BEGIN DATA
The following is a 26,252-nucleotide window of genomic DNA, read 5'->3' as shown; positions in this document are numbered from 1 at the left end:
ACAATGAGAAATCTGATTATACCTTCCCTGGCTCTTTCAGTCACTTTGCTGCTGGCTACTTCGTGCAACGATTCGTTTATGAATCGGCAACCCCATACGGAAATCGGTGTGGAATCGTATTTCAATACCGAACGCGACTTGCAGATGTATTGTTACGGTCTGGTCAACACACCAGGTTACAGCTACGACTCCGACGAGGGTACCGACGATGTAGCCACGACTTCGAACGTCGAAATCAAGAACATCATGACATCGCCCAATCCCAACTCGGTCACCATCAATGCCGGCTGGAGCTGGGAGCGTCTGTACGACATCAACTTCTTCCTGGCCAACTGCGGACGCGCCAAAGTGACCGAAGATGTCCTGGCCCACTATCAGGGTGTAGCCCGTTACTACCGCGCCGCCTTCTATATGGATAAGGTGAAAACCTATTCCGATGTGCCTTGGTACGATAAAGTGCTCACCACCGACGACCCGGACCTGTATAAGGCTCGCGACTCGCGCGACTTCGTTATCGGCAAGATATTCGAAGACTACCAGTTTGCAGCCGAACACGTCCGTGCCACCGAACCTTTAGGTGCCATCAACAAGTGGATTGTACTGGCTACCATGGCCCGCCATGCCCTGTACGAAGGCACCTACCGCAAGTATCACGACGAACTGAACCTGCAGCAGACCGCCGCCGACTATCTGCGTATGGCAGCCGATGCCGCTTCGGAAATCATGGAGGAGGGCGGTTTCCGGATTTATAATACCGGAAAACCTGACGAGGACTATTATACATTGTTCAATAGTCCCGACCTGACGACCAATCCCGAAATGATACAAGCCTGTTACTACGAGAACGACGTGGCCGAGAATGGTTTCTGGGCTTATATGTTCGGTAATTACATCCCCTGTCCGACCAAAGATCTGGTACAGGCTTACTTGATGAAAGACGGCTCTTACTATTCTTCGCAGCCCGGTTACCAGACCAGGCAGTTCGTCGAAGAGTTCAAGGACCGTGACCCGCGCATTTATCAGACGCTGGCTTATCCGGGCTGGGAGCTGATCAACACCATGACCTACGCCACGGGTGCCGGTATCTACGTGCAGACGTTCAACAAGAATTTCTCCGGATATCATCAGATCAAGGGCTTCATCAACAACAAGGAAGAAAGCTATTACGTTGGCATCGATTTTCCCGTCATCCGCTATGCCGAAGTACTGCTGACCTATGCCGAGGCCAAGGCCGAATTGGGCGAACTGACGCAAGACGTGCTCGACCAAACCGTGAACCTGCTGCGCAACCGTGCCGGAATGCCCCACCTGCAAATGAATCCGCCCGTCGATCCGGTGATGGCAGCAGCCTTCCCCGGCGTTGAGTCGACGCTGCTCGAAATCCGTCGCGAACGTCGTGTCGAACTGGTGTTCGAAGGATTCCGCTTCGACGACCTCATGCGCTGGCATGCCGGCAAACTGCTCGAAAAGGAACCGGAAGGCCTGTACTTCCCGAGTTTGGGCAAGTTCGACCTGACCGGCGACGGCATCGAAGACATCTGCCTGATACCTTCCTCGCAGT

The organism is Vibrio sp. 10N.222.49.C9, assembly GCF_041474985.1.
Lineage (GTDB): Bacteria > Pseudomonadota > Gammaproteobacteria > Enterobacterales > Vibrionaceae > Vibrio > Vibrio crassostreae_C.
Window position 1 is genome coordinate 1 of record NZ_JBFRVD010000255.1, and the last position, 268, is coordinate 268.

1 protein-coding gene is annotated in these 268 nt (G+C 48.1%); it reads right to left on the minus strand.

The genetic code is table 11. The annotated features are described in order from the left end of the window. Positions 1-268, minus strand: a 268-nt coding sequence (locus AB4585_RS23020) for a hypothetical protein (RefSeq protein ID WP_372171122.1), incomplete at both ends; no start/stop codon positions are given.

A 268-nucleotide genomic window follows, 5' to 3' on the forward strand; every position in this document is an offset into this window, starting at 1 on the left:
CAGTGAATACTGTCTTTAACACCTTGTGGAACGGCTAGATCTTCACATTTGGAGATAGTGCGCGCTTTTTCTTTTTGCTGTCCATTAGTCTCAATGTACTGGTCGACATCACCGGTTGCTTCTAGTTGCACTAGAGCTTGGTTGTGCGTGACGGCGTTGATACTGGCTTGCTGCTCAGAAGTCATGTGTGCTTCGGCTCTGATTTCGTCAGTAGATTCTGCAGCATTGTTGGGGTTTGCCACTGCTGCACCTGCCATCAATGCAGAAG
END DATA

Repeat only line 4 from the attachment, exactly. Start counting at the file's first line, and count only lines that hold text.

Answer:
Lineage (GTDB): Bacteria > Pseudomonadota > Gammaproteobacteria > Enterobacterales > Vibrionaceae > Vibrio > Vibrio crassostreae_C.